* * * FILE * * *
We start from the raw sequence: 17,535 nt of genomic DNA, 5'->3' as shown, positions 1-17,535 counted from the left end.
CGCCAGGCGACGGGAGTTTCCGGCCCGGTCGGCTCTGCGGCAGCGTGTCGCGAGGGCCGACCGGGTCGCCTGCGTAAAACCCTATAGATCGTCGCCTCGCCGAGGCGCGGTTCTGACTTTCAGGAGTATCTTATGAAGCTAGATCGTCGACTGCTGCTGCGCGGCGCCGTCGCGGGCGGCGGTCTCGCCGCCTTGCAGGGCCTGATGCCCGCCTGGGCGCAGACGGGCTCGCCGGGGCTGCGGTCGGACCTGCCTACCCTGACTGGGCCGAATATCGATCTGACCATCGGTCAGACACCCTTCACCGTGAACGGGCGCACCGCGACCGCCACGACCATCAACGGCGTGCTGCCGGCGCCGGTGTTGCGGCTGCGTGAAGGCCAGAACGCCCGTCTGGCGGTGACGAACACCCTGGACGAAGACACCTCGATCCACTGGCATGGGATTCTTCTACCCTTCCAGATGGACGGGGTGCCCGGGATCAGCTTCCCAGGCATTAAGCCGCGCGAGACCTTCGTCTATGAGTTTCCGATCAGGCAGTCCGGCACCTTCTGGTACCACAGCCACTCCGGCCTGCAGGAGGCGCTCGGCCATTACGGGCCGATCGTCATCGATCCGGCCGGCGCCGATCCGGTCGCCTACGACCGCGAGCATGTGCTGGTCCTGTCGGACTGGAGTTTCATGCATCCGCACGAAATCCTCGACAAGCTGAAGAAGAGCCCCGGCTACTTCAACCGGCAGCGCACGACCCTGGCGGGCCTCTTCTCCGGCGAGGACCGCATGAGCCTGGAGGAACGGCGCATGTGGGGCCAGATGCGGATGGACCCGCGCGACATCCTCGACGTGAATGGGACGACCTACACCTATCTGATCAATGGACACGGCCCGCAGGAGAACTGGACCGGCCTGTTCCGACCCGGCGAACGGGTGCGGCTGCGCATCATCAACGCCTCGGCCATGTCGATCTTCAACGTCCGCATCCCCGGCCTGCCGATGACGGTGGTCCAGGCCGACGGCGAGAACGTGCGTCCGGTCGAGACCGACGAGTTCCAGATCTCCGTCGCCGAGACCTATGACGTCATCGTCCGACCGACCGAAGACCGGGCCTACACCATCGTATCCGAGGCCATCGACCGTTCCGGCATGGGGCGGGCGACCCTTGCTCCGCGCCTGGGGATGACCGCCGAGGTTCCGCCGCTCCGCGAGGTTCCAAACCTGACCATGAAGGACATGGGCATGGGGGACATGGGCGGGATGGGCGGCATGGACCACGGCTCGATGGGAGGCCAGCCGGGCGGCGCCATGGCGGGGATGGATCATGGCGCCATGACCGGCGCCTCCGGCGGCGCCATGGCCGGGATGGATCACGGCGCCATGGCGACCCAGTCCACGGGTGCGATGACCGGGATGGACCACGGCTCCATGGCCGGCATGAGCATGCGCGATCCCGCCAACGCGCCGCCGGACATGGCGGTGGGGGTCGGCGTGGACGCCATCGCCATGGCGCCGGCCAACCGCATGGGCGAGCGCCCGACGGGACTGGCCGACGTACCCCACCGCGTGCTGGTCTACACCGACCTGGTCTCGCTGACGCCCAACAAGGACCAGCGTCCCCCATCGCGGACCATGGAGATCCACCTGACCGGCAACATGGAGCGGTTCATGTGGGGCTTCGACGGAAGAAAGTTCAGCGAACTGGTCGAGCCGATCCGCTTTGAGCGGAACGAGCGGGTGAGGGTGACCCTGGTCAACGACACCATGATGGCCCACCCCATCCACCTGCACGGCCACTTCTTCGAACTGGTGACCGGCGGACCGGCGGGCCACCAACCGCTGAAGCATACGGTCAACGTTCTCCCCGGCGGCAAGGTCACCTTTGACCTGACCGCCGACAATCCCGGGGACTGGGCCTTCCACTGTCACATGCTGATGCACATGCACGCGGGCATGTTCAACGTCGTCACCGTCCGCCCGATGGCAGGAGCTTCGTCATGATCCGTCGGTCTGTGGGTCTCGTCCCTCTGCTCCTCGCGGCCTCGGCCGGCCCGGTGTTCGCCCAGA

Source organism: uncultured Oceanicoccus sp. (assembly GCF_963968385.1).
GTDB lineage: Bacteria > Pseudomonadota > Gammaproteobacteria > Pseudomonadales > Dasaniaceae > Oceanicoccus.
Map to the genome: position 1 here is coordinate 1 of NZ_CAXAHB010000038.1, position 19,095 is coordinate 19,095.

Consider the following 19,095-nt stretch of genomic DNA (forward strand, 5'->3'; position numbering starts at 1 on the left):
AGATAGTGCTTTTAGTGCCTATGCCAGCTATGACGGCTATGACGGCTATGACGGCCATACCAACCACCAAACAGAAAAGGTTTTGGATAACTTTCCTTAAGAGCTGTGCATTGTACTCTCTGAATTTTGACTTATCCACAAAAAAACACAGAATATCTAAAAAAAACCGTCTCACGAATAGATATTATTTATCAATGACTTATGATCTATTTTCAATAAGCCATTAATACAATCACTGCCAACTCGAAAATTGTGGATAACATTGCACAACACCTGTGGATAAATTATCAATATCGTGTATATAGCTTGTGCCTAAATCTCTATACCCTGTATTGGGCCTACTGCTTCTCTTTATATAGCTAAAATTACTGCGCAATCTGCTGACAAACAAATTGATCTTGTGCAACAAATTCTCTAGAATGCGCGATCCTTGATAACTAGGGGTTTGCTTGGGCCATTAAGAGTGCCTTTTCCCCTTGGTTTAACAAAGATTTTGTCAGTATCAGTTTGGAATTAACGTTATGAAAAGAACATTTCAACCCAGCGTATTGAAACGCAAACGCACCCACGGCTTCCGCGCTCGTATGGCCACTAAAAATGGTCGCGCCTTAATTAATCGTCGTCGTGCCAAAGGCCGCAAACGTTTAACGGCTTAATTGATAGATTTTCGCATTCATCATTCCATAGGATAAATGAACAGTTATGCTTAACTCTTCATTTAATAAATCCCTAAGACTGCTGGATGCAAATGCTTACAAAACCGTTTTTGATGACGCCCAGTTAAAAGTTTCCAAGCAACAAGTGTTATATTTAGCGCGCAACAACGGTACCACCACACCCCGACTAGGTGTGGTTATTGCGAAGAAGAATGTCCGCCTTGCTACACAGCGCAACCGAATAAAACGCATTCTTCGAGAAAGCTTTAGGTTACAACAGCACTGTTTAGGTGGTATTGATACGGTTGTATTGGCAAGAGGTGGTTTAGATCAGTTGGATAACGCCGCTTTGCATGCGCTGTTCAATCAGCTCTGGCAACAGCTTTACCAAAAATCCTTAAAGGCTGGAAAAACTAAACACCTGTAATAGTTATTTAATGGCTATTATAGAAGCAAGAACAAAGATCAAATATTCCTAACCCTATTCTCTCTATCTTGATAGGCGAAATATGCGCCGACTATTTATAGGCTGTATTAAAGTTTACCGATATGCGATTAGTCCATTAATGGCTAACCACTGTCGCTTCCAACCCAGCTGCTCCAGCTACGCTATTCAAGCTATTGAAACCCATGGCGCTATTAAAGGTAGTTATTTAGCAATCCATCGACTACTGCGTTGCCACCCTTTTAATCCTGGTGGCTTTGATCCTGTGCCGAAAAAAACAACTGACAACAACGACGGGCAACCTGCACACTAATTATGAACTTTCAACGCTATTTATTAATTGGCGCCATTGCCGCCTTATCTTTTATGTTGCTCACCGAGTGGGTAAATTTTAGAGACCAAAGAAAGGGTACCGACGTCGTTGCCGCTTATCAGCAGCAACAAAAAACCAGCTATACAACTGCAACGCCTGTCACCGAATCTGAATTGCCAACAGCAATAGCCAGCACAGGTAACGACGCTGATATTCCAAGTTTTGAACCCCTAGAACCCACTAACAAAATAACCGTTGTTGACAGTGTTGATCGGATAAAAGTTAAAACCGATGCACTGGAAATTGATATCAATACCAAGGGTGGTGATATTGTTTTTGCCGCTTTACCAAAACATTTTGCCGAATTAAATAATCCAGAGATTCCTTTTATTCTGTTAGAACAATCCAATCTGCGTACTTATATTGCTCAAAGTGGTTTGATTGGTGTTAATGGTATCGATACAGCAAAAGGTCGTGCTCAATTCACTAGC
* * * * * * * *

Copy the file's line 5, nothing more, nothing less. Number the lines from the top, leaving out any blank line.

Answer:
Map to the genome: position 1 here is coordinate 1 of NZ_CAXAHB010000038.1, position 19,095 is coordinate 19,095.